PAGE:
Influence - Operator: Two Plays (2005)

  • imageReviewed by David Crouch in the February 2006 issue.
    If the rumours are true, rather than a ploy to promote a play, then it seems David Williamson has written his final work for the theatre. Influence is reportedly Williamson's last play, and it seems a highly successful note on which to end; the play broke the Sydney Theatre Company's box office records when it debuted, and the script has the incisive insight and economy of Williamson's best creations. As in earlier work like The Removalists, the play draws its substance from certain crucial, always vexed, issues in currency within the milieu of contemporary society; and, again in keeping with ... read more.

Kayang and Me (2005)

  • imageReviewed by Christine Choo in the July 2006 issue.
    Set in the Southwest of Western Australia, in country claimed by both authors to be the place that owns them, Kayang and Me is the fruit of collaboration between senior Aboriginal woman, Kayang Hazel Brown, and the younger Kim Scott. Brown, matriarch of a large extended family, has a vast store of memories and stories of times past, family and kin relationships which provide context and depth of knowledge to Scott's explorations of his identity and connections to Brown's family and the wider Noongar community. For Scott, now an accomplished author, this is the third book in which he ... read more.

Mortgage Nation: The 2004 Australian Election (2005)

  • imageReviewed by Eve Vincent in the July 2006 issue.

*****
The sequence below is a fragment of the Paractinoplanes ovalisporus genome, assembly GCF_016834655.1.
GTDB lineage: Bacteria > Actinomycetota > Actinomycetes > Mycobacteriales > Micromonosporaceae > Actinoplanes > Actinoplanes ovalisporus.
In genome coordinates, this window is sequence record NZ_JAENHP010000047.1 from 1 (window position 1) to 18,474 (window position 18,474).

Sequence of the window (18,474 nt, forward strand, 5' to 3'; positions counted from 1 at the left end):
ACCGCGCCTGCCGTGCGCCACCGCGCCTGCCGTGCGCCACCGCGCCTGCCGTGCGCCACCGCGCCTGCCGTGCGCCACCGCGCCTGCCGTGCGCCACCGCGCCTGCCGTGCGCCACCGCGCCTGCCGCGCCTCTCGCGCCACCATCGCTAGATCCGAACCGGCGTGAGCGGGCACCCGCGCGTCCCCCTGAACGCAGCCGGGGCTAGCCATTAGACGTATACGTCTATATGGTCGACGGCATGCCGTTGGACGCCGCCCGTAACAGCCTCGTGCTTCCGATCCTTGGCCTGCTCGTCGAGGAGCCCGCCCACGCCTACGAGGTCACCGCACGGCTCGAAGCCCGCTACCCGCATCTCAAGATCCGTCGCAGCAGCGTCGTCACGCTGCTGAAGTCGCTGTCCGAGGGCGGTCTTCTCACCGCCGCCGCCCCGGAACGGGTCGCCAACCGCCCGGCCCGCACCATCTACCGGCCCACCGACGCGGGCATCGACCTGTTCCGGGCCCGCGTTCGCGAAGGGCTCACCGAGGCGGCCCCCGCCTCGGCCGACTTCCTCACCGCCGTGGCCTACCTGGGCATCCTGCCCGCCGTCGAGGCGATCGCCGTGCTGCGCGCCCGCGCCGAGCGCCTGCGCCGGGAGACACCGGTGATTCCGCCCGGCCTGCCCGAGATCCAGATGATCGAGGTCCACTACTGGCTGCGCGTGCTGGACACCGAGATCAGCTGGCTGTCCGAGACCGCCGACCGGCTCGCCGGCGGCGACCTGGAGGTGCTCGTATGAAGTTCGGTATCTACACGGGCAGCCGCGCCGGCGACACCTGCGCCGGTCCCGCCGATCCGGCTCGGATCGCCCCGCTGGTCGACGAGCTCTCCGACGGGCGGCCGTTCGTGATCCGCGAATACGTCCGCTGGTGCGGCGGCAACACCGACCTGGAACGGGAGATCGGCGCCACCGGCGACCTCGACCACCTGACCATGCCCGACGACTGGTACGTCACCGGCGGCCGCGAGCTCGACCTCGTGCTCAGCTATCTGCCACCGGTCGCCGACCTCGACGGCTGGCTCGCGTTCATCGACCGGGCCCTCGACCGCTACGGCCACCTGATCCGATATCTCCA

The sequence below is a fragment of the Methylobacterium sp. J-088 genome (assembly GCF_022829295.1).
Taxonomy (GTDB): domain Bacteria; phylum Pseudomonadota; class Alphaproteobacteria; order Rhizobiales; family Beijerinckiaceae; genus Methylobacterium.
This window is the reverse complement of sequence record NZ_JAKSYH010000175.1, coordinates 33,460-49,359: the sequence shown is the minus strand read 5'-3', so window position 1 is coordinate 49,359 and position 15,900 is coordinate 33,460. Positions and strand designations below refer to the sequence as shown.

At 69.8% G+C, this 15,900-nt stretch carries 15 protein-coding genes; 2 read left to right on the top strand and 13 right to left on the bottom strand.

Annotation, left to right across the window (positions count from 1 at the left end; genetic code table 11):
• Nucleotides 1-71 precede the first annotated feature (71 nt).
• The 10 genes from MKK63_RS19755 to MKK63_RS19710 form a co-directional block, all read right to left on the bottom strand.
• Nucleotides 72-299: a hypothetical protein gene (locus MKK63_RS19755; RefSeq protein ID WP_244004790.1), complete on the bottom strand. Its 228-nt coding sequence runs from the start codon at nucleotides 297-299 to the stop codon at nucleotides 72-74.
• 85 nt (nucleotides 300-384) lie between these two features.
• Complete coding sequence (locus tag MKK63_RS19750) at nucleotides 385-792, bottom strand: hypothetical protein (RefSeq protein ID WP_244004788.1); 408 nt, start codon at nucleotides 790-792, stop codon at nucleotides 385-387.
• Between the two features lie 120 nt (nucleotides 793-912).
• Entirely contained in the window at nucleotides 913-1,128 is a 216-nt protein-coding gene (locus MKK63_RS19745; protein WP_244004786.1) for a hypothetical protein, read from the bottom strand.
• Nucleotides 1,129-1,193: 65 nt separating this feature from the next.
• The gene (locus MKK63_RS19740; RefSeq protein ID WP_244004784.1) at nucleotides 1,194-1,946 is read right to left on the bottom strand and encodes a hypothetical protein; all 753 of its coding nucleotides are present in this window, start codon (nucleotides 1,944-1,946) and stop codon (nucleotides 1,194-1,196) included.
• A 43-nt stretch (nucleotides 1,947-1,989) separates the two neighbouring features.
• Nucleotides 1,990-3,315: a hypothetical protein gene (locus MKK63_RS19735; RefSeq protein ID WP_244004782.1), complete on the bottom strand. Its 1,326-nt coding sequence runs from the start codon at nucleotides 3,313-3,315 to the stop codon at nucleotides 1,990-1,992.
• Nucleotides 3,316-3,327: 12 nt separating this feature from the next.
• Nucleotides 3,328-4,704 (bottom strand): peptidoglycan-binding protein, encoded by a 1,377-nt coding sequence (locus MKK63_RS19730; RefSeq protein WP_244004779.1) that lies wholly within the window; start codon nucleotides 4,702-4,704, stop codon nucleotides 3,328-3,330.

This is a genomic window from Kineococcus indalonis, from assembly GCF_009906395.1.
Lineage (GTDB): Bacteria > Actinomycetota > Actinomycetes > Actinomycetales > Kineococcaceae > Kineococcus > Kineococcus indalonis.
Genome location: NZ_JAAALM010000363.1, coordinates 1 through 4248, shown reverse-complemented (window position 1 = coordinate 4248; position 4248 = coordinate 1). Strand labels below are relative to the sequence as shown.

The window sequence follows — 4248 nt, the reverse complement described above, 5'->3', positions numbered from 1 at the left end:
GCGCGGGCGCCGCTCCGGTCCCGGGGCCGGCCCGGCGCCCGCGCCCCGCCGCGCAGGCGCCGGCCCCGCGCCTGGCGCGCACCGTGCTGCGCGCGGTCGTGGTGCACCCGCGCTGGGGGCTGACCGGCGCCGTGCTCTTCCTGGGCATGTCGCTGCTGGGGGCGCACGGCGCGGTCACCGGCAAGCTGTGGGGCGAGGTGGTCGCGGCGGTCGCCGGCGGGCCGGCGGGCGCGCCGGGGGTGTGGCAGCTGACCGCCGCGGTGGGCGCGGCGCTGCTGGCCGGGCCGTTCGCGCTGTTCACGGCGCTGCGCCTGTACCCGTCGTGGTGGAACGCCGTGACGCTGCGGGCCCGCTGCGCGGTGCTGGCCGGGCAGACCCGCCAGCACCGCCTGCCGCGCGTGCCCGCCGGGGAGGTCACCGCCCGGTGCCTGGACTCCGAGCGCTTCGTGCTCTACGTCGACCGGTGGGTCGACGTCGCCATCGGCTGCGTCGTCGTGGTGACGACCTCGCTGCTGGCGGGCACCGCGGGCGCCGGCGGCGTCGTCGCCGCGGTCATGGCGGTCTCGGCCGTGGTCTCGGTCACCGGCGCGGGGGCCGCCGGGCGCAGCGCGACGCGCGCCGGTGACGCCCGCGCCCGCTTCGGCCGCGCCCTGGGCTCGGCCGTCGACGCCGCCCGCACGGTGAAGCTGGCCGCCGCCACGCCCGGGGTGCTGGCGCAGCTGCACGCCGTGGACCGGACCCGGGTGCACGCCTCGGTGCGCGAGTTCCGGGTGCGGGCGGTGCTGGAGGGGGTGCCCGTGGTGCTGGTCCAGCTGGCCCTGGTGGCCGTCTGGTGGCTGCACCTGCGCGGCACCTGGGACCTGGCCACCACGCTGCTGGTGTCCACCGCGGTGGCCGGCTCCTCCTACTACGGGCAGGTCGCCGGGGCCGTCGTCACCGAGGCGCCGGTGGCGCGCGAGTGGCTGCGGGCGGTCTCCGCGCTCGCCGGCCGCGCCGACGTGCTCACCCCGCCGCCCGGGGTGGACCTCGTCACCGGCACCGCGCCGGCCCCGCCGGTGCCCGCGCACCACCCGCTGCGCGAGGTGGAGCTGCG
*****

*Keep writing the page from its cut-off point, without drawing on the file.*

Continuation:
Mortgage Nation takes its title from an article of the same name by George Megalogenis, published in the Weekend Australian in the aftermath of the 2004 election. Megalogenis' analysis is cited approvingly by Malcolm Mackerras in Mackerras' contribution to Mortgage Nation the book: both commentators argue that interest rates provide the single most decisive explanation for the Coalition's thrashing of Latham-led Labor at the 2004 polls. Mackerras, via Megalogenis, points to a table that ranks electorates according to 'the proportion of dwellings being purchased'. He finds that 'the average ... read more.

The Poverty Wars (2005)

  • imageReviewed by Ann Jensen in the November 2005 issue.
    There are some interesting dilemmas in Peter Saunders' new book Poverty Wars. The first problem he notes, is the credibility gap created by his own secure paid job. The second problem is that he is not writing about a war to end poverty, but about the war of words that surrounds the concept of poverty, particularly in the 'lucky country'. The third tricky glitch is that in his book, Peter Saunders is compelled to refer to The Other Peter Saunders, his nemesis, who is also a professor, also concerned about the concept of poverty, but on the opposite side of the fence, at the Centre for ... read more.